PALO ALTO (CBS SF) – A Jewish student running in Stanford University’s student government election has filed a complaint with university officials claiming that while she was being interviewed for possible endorsement from the Students of Color Coalition, an interviewer asked her a question about her Judaism.
Molly Horwitz, a junior running for a seat on Stanford’s student Senate, was selected to be one of the few candidates to interview for the group’s endorsement.
But in an op ed piece this week for The Stanford Daily, Horwitz claims the SOCC asked here during her interview on March 13, “Given your strong Jewish identity, how would you vote on divestment?”
Horwitz said she was stunned by the question and when asking for clarification, the interviewer said she had talked about her Jewish identity on her application and wondered how it would affect her decision on divestment.
She said she responded honestly, telling the Students of Color Coalition, which is composed of the leadership from six umbrella organizations on campus representing students of color, that she was upset the Senate had voted for divestment, but that she was proud of the democratic nature of the vote.
After the interview, Horwitz contacted Sajjan Sri-Kumar, the Elections Commissioner. The Stanford Review reports, Sri-Kumar forwarded the complaint to Nanci Howe, the Associate Dean of Students and Director of Student Activities and Leadership. Sally Dickinson, the Associate Vice President of Student Affairs was also informed of the situation. When asked what course of action she wanted them to take, Horwitz said she would like a public apology, but also for officials to look into what she called “discriminatory practices” by the SOCC. She also contacted the Anti-Defamation League about her concerns.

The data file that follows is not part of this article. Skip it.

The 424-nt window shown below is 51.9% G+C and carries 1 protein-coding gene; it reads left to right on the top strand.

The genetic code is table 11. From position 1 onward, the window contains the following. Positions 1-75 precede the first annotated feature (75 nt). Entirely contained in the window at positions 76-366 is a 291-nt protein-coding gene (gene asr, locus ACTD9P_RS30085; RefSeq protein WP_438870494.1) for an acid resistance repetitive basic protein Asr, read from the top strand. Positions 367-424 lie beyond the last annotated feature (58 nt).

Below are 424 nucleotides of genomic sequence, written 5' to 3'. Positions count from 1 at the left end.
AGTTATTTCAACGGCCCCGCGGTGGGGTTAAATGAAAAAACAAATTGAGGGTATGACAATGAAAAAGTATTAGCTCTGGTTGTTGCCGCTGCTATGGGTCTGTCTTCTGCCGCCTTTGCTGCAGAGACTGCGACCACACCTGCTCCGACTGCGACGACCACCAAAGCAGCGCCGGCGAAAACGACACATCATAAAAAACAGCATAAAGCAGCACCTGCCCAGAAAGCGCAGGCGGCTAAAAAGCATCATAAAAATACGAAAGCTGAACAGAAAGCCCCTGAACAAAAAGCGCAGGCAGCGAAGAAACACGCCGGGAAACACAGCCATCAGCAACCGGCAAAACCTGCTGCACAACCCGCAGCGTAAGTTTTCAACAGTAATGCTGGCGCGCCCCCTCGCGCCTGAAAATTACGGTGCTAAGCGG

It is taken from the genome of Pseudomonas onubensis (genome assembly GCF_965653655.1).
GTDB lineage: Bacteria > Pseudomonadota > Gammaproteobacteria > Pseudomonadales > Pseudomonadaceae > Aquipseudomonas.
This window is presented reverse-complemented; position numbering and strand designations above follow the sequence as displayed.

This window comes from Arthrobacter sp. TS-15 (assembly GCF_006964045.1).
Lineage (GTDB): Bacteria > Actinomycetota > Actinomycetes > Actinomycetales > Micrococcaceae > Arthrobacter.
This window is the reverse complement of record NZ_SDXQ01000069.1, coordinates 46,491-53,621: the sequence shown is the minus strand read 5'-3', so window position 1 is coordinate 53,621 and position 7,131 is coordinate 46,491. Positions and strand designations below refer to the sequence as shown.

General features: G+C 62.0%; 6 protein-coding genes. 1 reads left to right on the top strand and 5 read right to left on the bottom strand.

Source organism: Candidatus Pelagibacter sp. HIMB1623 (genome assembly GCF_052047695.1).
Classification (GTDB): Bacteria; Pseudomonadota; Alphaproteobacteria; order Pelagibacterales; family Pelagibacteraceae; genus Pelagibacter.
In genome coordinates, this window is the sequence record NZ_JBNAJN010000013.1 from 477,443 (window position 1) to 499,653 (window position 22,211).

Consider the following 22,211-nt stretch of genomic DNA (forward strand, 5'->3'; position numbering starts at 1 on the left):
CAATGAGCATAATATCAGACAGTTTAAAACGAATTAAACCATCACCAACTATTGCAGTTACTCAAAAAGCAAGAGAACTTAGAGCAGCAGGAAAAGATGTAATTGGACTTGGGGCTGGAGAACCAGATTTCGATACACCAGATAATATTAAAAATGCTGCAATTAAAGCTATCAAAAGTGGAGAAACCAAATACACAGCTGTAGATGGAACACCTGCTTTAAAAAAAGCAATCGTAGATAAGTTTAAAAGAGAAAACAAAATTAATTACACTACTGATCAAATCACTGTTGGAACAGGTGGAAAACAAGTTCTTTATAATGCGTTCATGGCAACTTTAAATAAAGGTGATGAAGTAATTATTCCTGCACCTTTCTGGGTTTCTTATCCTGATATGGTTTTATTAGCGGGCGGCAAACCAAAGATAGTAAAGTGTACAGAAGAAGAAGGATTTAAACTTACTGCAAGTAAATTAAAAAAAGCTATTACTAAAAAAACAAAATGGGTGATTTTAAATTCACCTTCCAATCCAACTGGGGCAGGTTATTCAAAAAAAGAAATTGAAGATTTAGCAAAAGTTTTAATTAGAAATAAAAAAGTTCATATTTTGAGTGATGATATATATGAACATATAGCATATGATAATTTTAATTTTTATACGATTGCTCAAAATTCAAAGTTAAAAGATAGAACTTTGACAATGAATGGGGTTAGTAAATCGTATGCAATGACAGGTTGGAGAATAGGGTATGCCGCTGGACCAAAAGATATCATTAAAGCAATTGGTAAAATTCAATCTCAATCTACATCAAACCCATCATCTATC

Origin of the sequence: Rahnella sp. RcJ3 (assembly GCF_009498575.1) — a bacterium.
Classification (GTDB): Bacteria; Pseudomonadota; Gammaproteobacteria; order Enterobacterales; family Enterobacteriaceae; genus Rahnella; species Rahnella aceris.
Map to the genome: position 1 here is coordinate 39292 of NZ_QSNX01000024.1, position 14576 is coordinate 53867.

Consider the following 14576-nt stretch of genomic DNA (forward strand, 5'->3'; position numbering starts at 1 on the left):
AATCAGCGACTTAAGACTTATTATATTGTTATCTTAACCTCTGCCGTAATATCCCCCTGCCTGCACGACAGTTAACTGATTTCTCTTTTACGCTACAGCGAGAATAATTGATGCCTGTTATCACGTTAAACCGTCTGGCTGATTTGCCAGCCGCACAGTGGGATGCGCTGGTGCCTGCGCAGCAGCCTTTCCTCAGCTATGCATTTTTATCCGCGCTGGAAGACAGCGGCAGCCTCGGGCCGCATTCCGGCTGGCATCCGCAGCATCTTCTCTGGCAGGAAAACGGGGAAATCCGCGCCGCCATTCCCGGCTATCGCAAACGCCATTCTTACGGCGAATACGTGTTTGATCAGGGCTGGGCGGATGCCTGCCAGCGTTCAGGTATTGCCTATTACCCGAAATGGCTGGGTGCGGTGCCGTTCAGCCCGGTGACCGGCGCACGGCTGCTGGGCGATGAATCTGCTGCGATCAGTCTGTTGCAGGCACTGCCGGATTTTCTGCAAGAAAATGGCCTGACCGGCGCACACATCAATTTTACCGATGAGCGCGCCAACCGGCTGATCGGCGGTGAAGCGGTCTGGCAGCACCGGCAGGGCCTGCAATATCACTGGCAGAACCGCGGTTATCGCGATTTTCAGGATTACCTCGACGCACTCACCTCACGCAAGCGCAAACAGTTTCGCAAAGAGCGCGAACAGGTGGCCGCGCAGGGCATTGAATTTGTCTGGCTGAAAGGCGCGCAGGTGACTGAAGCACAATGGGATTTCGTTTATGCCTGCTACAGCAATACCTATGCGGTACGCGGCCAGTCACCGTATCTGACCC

In response to The Stanford Review article and investigation, the Students of Color Coalition wrote their own op ed response to Horwitz’s claims.
The organization called the allegations “baseless and false and they do not reflect what actually transpired in the endorsement process and mischaracterize the aims of a SOCC endorsement.”
“We incorporated a carefully-worded, standard question on divestment during the interview process. While all six member groups of SOCC endorsed the Stanford Out of Occupied Palestine initiative, we recognized that a wide spectrum of views exist concerning the issue. Therefore, we decided to ask candidates: If they had been elected Senators this year, how would they have handled the issue of divestment? At no point was the question framed in the context of religious identification,” the organization wrote.
Horwitz and her campaign manager and friend Miriam Pollock have since started a support group page on Facebook.